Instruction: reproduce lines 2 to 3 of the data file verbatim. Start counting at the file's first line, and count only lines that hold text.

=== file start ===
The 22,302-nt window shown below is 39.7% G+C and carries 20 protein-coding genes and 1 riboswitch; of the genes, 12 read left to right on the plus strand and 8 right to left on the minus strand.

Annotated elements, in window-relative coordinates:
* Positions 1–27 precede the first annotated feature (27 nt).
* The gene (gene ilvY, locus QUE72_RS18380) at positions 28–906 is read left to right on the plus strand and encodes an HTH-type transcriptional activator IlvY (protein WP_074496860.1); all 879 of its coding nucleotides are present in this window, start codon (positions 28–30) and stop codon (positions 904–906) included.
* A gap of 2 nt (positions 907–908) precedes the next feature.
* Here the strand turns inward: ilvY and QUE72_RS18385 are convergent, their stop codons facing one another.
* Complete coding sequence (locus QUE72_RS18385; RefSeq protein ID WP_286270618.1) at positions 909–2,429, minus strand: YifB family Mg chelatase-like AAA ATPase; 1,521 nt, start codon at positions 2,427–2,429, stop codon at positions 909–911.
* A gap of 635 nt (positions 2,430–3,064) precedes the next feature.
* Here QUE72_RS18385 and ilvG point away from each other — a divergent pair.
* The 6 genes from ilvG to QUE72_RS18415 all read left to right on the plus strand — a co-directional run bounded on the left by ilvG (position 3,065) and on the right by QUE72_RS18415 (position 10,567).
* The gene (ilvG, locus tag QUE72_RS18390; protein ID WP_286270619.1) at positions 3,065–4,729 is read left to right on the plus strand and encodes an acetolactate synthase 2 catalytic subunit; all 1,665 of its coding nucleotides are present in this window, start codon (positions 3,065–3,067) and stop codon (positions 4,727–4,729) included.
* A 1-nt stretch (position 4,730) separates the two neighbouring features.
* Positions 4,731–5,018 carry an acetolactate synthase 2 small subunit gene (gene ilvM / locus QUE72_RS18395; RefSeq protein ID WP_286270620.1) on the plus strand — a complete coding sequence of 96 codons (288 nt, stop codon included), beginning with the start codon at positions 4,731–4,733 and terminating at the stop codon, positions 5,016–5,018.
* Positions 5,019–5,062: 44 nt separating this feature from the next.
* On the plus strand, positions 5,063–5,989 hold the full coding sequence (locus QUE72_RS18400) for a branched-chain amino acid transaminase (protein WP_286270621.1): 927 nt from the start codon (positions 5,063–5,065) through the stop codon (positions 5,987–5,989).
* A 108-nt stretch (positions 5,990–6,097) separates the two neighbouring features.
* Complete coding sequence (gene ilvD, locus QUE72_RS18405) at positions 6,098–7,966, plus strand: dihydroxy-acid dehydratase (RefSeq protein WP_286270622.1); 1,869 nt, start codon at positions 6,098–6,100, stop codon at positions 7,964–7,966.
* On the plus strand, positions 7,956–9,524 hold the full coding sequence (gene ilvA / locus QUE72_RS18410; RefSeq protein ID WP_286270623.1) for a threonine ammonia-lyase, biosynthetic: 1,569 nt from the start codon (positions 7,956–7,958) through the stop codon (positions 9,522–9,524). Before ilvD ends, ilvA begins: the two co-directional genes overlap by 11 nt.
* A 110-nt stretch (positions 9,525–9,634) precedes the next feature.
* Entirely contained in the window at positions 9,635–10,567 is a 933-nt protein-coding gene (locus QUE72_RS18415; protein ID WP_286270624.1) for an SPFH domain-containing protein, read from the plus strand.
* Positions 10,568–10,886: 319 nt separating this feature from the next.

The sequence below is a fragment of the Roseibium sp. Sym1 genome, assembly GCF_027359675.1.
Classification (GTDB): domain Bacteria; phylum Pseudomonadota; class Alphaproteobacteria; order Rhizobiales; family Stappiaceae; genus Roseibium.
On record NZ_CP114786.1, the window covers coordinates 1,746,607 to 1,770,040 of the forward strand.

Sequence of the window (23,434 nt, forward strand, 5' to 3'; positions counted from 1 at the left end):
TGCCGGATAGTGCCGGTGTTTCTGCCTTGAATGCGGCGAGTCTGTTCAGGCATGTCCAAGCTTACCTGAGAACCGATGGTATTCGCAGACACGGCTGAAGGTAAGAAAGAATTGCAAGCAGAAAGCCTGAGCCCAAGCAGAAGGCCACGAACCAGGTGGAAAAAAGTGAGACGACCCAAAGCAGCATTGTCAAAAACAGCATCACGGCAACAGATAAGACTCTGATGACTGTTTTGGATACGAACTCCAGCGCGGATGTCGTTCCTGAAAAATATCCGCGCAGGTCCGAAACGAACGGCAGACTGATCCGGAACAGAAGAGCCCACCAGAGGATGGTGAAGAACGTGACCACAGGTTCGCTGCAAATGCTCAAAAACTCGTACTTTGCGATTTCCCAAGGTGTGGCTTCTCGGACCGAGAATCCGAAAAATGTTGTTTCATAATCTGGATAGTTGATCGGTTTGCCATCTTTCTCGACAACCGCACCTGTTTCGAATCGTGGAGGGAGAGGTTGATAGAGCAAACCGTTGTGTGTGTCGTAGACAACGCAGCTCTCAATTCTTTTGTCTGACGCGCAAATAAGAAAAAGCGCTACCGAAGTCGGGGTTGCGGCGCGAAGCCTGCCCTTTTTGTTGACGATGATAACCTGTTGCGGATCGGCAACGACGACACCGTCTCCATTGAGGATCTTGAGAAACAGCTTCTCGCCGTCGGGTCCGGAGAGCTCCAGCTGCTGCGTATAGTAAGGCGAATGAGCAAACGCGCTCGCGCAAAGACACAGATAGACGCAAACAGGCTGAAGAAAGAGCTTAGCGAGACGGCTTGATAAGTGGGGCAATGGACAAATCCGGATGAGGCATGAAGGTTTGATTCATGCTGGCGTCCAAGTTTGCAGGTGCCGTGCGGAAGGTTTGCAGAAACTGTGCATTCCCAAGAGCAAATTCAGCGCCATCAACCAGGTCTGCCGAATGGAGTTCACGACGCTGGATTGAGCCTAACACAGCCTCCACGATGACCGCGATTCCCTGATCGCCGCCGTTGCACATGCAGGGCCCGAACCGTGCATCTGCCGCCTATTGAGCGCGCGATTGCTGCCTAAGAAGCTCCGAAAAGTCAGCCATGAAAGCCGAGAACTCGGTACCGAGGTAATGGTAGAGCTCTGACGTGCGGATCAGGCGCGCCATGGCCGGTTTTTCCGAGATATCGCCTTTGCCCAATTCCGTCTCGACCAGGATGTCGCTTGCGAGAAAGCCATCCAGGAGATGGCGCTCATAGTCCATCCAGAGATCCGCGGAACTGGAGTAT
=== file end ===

Annotated elements, in window-relative coordinates:
* Positions 1–27 precede the first annotated feature (27 nt).